May You Live to 120

Have you heard of the 110 club?

This exclusive club boasts no annual membership fee and has only one criterion— you remain alive.

Violet Brown of Jamaica was the eldest member of this club until her death last month at the age of 117. Predeceased by her son, Harland Fairweather, who died last spring at the age of 97.

Currently, Nabi Tajima of Japan, at age 117, is the eldest member of club 110.

In Jewish tradition the club is more exclusive—one could even say singular for recent history. It has been a long-standing Jewish tradition to wish people longevity—May you live to 120. In the last 120 years, only one supercentenarian reached that age, Jeanne Calment of France, who died in 1997 at the age of 122.

What is the origin of living to 120?

Some suggest that it is the lifespan of Moses of whom it states that he remained in full vigor despite his age. Others refer to an otherwise obscure passage in Genesis (6:3) that the destruction of the world was coming by flood and decreed that the remaining years for humanity (save Noah and his family) would be only 120 years. The days of a man of 120 years is connected in that verse to humans being of flesh—an allusion to the maximum stretch-ability of one’s physical existence to 120 years.

Martin Luther King, whose life ended before he turned 40, provides us with his final reflection on his own life:

“Like anybody, I would like to live a long life. Longevity has its place. But I’m not concerned about that now. I just want to do God’s will. And He’s allowed me to go up to the mountain. And I’ve looked over. And I’ve seen the Promised Land. I may not get there with you. But I want you to know tonight, which we, as a people, will get to the Promised Land.”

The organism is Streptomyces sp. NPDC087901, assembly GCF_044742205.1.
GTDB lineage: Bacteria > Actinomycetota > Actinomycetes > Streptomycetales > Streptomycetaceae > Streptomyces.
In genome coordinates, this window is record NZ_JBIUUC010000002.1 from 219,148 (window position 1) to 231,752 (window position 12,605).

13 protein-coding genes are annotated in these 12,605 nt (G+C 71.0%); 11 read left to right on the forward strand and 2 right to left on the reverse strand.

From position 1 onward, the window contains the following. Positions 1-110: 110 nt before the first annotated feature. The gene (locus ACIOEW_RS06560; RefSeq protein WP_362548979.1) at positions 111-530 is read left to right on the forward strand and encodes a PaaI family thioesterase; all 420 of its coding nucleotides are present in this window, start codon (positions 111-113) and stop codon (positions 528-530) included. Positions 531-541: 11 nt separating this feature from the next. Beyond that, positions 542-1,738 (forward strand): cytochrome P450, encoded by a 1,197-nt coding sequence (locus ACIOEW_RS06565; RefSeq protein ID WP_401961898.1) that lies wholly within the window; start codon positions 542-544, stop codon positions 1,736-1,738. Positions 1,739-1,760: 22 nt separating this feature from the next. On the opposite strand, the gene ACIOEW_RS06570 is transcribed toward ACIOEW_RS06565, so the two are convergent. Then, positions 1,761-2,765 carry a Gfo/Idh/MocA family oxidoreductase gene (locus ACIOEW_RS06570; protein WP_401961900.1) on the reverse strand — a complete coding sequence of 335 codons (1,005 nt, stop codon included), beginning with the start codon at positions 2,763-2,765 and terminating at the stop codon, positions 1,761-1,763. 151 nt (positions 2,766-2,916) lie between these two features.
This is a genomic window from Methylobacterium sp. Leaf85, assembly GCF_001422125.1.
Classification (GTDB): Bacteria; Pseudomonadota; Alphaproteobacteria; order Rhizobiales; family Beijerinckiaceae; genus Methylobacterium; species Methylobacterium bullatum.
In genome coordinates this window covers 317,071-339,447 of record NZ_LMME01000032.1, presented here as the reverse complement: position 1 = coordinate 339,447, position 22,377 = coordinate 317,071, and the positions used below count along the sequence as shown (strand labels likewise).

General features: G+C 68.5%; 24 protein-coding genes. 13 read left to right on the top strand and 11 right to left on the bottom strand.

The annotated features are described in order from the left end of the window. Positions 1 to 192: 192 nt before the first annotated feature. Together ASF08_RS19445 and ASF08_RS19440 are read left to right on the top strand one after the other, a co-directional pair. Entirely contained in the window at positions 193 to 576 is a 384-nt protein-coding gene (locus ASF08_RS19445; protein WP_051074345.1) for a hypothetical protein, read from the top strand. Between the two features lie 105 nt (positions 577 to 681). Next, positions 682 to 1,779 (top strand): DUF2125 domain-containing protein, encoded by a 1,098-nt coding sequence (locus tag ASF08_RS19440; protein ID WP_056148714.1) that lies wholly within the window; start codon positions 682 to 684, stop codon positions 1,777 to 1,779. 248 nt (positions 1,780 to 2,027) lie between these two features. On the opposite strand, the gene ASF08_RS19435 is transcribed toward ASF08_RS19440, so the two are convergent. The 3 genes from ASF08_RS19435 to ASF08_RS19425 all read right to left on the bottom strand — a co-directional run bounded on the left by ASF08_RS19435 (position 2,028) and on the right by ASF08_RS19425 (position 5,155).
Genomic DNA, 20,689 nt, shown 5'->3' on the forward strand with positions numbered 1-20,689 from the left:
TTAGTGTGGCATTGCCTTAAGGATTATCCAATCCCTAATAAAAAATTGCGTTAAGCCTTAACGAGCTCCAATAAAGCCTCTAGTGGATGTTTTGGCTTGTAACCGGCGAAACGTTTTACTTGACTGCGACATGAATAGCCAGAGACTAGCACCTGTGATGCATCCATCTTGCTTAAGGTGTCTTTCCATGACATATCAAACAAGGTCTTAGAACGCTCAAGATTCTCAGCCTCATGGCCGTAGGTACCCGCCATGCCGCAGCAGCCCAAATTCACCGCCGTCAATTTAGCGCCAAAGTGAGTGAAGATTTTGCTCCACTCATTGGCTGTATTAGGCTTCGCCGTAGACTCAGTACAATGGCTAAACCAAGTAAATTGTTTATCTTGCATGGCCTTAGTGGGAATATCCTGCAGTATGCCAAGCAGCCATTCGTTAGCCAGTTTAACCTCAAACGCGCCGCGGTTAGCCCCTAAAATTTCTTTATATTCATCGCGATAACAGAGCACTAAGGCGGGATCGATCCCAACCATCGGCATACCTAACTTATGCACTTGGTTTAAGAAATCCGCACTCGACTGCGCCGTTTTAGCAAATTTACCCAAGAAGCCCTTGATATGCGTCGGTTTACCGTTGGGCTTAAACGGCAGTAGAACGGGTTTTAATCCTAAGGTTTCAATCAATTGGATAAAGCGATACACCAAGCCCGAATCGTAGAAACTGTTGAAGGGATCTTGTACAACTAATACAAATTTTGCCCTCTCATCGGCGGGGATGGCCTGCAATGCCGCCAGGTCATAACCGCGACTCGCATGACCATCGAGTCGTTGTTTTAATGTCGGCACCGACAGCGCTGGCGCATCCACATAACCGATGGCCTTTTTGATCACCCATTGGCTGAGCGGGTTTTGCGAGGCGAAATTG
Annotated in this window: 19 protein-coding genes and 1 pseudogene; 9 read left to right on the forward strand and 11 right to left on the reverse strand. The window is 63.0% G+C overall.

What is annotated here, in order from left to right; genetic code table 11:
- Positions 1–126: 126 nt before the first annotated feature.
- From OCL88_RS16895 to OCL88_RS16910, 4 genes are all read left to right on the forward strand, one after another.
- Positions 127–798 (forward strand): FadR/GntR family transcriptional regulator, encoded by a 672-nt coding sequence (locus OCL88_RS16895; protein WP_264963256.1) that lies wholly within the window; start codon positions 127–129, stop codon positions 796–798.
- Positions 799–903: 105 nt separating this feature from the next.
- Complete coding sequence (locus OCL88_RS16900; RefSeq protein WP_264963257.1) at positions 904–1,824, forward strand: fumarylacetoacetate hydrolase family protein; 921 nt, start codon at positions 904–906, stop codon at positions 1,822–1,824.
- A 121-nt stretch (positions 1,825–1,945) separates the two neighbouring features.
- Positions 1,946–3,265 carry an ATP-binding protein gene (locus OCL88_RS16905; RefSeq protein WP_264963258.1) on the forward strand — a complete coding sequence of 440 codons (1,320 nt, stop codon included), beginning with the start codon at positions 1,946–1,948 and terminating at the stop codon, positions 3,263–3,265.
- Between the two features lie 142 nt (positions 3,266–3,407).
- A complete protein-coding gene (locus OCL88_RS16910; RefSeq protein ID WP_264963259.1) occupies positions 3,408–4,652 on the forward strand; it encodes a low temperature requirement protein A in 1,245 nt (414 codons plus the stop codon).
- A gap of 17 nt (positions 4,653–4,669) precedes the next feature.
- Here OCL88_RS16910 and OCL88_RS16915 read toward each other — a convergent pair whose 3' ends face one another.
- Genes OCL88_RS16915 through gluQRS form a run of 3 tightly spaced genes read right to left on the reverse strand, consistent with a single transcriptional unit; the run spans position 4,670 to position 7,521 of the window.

Both men, Moses and Martin Luther King, not only envisioned the promised land from their mountaintops, but they also forged the path and led their respective people to find their way to the promised land.

One lived to 120, the other, not quite to 40.

There are those who may live short lives and bring light into this world through their luminous spirit and radiant good deeds. Indeed, they not only see the promise, but they are also the promise, for us all—envisioning a land that shines from sea to sea.

Two such lights are Koby Gruenwald, our Halleluyah boy of Denver and Oliviah Hall of Ashtabula, OH, both youngsters who have cancerous brain tumors.

If you want inspiration watch Oliviah as she sings about hope at the Cleveland Clinichttp:

9-year-old girl battling brain cancer cheers up patients, nurses with songs

and Koby adapting the Halleluyah melody of Leonard Cohen to the Hebrew Psalms.

Is it the long life or seeing the promised land? Which is the club you want to belong?

david

P.S. In searching for words that equal 120 (in Gematria) the word “like days” (Ki-yamim) appears in verse about Jacob’s love for Rachel—that the seven years he worked to secure a marriage with her “flew by” and he experienced the years as a mere few days. One way to experience longevity is when time dissipates into the present—when the promise is love at this moment.

 

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